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Desi Diva

By Shweta Govindarajan

Smooth Spring Stomachs

Plus, easy steps to keep your polish picture-perfect, and why sunny days call for sunscreen.


Q: I saw a bikini that I have to have. Trouble is, I have a hairy stomach, but I don't think I want to wax that area in case I get a rash. Is there anything else in the drugstore I can try?

A: Nothing says summer like smooth skin and a bikini! If waxing isn't your bag, your next option is a depilatory lotion, such as Nair, which you can find in most drugstores. Depilatory lotions are a good choice provided you don't have sensitive skin because they dissolve the hair right below the surface of the skin instead of pulling it out from the root, à la waxing. However, depilatory lotions have a warning of their own—since they use chemicals to “burn” the hair, they can cause serious irritation, and even scarring, if you're not careful.

As with any product, be sure to read the instructions. Before you begin, it’s a good idea to shower or prep the area with a warm towel to help the hair follicles absorb the cream. Spread a thick layer of lotion on the area and leave on for about three to four minutes. Use a damp washcloth on a portion of the area and wipe—don’t rub away the cream. If the hair isn’t coming off, you'll need to keep the lotion on longer. Just make sure you don't exceed ten minutes or you can really burn your skin. Tip: Try using the cream in sections—it’ll help you remove unwanted hair in an organized way to make sure you don’t miss any patches.

Like shaving, the effects will last a few days, and you might even see some stubble. Make sure never to apply depilatories on broken or wounded skin. And if you do burn yourself, wash the area off with soap or facial cleanser and apply Neosporin to reduce the swelling.

Q: I love painting my fingernails but the polish never lasts very long. Any tips?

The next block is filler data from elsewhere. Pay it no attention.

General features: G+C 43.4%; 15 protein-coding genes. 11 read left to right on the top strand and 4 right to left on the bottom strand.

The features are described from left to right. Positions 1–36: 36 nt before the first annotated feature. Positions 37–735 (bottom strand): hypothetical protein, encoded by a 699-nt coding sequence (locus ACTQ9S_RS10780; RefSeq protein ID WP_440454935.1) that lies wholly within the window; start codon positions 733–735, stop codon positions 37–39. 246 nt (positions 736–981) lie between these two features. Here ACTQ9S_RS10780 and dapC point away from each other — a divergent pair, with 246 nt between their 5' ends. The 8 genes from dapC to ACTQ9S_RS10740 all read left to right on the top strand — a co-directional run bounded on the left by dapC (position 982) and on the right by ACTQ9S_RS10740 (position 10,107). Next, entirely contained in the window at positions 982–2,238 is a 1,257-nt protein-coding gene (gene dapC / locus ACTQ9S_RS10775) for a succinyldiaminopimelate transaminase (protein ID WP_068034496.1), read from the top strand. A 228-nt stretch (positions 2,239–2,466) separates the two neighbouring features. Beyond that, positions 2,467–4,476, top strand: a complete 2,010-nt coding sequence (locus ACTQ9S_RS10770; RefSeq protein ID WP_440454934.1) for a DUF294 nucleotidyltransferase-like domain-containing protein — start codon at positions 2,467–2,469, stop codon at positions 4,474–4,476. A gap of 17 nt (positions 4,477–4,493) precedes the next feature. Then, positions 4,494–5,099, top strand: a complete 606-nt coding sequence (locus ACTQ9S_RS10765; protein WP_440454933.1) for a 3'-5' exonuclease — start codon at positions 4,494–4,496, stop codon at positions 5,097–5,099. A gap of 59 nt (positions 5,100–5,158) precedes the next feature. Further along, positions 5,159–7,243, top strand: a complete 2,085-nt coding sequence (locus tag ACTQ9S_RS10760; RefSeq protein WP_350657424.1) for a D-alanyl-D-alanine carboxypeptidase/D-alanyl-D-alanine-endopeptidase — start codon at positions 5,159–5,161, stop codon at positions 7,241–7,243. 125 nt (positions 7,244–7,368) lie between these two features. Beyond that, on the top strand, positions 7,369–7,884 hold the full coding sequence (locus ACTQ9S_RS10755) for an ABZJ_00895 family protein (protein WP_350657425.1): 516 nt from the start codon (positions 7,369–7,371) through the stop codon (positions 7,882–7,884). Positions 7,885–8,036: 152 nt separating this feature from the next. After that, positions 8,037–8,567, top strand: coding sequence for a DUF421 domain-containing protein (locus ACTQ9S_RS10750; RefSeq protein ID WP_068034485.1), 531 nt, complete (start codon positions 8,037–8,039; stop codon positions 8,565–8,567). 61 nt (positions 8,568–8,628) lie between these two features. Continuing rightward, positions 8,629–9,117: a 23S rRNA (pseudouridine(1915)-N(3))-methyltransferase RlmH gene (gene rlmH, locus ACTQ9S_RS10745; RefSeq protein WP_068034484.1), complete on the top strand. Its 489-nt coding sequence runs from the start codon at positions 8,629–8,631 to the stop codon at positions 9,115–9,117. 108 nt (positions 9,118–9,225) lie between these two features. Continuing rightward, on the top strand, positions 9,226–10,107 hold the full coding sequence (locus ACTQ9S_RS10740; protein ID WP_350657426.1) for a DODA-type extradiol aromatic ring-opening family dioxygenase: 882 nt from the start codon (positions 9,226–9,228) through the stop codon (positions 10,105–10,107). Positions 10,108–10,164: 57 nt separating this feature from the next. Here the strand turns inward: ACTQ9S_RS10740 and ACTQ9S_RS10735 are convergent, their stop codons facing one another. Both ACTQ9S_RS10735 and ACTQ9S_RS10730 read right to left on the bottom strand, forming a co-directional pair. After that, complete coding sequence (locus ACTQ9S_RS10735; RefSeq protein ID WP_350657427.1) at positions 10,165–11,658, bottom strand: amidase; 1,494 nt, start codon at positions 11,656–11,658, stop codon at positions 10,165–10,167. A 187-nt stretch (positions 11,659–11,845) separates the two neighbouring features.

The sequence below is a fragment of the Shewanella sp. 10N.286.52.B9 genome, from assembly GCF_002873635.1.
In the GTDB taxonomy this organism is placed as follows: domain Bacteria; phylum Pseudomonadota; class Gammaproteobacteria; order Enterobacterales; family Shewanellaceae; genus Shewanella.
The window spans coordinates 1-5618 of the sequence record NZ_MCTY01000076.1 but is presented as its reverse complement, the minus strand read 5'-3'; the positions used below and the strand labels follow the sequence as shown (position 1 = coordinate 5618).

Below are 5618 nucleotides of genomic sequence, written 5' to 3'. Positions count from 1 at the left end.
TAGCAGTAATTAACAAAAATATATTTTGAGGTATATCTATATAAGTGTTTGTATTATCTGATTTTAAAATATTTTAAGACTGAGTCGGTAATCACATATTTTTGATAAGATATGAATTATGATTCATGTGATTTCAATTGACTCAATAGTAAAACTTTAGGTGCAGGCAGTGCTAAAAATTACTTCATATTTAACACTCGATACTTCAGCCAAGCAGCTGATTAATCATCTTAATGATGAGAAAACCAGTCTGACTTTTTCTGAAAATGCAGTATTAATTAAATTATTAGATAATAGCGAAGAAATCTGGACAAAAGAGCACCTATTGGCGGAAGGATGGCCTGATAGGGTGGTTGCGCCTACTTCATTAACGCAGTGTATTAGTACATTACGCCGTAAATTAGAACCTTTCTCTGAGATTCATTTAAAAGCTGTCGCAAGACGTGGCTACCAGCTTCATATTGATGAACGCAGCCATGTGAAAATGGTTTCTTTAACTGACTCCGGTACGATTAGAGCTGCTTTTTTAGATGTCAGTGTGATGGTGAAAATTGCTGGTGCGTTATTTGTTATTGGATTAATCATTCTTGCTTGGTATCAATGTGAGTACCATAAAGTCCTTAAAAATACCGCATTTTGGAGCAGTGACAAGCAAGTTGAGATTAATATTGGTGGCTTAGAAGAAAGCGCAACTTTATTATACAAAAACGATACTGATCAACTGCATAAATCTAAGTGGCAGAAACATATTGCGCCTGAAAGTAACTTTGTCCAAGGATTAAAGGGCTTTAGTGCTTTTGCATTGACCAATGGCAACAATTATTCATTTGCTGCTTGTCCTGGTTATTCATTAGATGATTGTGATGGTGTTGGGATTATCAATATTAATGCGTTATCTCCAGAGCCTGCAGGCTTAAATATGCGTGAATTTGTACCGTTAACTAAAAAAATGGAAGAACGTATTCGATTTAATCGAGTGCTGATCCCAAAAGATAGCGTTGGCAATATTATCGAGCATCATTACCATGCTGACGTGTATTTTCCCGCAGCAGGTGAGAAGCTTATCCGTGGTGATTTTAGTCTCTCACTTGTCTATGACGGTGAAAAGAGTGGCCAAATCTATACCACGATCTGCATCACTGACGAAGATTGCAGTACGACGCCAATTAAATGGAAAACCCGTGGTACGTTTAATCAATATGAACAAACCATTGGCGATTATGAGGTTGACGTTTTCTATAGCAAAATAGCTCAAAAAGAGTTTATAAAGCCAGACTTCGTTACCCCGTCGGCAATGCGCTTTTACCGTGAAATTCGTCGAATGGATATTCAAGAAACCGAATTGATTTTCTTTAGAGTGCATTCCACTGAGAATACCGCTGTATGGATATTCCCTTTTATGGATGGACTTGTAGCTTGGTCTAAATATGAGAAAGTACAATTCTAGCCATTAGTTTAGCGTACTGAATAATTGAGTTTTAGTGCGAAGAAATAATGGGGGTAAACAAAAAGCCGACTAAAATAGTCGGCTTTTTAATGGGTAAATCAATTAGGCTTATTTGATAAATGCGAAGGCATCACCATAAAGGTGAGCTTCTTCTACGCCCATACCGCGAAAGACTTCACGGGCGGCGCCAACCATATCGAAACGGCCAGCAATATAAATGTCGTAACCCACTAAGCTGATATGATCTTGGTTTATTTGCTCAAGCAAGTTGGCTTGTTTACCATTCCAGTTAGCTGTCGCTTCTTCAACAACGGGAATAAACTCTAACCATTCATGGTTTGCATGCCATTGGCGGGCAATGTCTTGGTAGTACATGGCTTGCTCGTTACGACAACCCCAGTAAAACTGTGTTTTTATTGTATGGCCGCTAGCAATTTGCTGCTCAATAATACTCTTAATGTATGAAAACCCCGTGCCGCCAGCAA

A: We at ABCDLady are first in line for polish that never chips or peels, but sadly, that seems a long way off. Meanwhile, there are a few things you can do to keep your polish pretty. Before painting your nails, clean your fingernails with remover to get rid of any dirt and grease. Brush on a thin coat of polish, starting from the cuticle to the tip of the nail. Resist the urge to glop it on—that may be faster, but it’ll take forever to dry. Usually two to three coats is all you’ll need to bring the color to the desired shade. When your nails are totally dry, apply a top coat (try Sally Hansen’s Super Shine) to seal in color. Tip: For extra protection, apply a base coat before painting on color—it’ll help the polish better stick to the nail surface better.

Q: Whenever I'm on the beach my friends are always slathering on sunscreen. I've always figured I didn't need to because I have darker skin, but I recently heard that even dark-skinned women are at risk for skin cancer. Is this true? Does this mean I have to wear sunscreen?

A: Yes, and yes. While dark skin definitely helps, it's not a foolproof guard against skin cancer, which is the most common kind of cancer. And malignant melanoma, a type of skin cancer, affects darker complexioned people, and it's the most deadly. But the good news is that skin cancer is preventable, and one of the ways to protect yourself is to religiously wear sunscreen with an SPF–sun protection factor–of at least 15. (Of course, the best way is to avoid sun exposure altogether, but that's easier said than done.) The general rule is to liberally apply sunscreen on all exposed body parts (including using lip sunscreen on your lips) every two hours, but be sure to adjust this depending on your level of activity. For example, if you've been swimming, sweating a lot, or if you've just toweled off, you'll probably need to reapply more frequently. Don't be confused by the higher-SPF sunscreens out there–using an SPF 15 sunscreen every day you're outside is just as effective.

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And for the record, developing skin cancer from lounging around in the sun isn't all you have to worry about. Excessive sun exposure also can cause wrinkles, speed up aging and make you peel—more good reasons to ask your friends next time you hit the beach to please pass the sunscreen.



Shweta Govindarajan is a congressional reporter who wouldn't mind teaching Capitol Hill a thing or two about undertones. In addition to feeding her Sephora addiction every chance she gets, Shweta writes about all things beauty for ABCDLady.


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